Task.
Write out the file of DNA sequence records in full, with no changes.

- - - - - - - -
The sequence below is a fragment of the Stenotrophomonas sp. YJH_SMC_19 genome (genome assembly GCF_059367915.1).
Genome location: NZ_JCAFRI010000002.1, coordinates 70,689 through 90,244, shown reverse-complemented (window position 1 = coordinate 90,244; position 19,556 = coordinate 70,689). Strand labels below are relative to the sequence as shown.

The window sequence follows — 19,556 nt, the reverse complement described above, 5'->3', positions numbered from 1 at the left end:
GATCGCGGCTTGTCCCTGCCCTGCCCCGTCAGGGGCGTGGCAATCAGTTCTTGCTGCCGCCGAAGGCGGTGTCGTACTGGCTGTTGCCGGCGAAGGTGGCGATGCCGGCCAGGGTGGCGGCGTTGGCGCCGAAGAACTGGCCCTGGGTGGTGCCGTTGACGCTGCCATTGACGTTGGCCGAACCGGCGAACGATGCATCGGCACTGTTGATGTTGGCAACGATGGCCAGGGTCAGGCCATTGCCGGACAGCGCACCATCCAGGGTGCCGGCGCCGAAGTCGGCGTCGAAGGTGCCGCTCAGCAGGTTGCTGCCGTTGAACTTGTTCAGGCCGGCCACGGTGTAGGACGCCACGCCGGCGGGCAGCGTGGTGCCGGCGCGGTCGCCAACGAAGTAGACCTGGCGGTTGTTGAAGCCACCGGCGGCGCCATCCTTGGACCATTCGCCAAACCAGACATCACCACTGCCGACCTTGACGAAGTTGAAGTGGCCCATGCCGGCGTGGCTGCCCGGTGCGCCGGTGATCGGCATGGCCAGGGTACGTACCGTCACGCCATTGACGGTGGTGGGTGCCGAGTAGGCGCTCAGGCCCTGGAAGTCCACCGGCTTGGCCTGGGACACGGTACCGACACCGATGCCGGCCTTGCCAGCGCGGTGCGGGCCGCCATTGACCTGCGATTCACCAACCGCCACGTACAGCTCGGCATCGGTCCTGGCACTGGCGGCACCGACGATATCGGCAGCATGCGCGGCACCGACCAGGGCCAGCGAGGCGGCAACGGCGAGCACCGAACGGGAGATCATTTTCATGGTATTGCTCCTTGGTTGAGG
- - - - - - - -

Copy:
The sequence below is a fragment of the Stenotrophomonas sp. YJH_SMC_19 genome (genome assembly GCF_059367915.1).
Genome location: NZ_JCAFRI010000002.1, coordinates 70,689 through 90,244, shown reverse-complemented (window position 1 = coordinate 90,244; position 19,556 = coordinate 70,689). Strand labels below are relative to the sequence as shown.

The window sequence follows — 19,556 nt, the reverse complement described above, 5'->3', positions numbered from 1 at the left end:
GATCGCGGCTTGTCCCTGCCCTGCCCCGTCAGGGGCGTGGCAATCAGTTCTTGCTGCCGCCGAAGGCGGTGTCGTACTGGCTGTTGCCGGCGAAGGTGGCGATGCCGGCCAGGGTGGCGGCGTTGGCGCCGAAGAACTGGCCCTGGGTGGTGCCGTTGACGCTGCCATTGACGTTGGCCGAACCGGCGAACGATGCATCGGCACTGTTGATGTTGGCAACGATGGCCAGGGTCAGGCCATTGCCGGACAGCGCACCATCCAGGGTGCCGGCGCCGAAGTCGGCGTCGAAGGTGCCGCTCAGCAGGTTGCTGCCGTTGAACTTGTTCAGGCCGGCCACGGTGTAGGACGCCACGCCGGCGGGCAGCGTGGTGCCGGCGCGGTCGCCAACGAAGTAGACCTGGCGGTTGTTGAAGCCACCGGCGGCGCCATCCTTGGACCATTCGCCAAACCAGACATCACCACTGCCGACCTTGACGAAGTTGAAGTGGCCCATGCCGGCGTGGCTGCCCGGTGCGCCGGTGATCGGCATGGCCAGGGTACGTACCGTCACGCCATTGACGGTGGTGGGTGCCGAGTAGGCGCTCAGGCCCTGGAAGTCCACCGGCTTGGCCTGGGACACGGTACCGACACCGATGCCGGCCTTGCCAGCGCGGTGCGGGCCGCCATTGACCTGCGATTCACCAACCGCCACGTACAGCTCGGCATCGGTCCTGGCACTGGCGGCACCGACGATATCGGCAGCATGCGCGGCACCGACCAGGGCCAGCGAGGCGGCAACGGCGAGCACCGAACGGGAGATCATTTTCATGGTATTGCTCCTTGGTTGAGG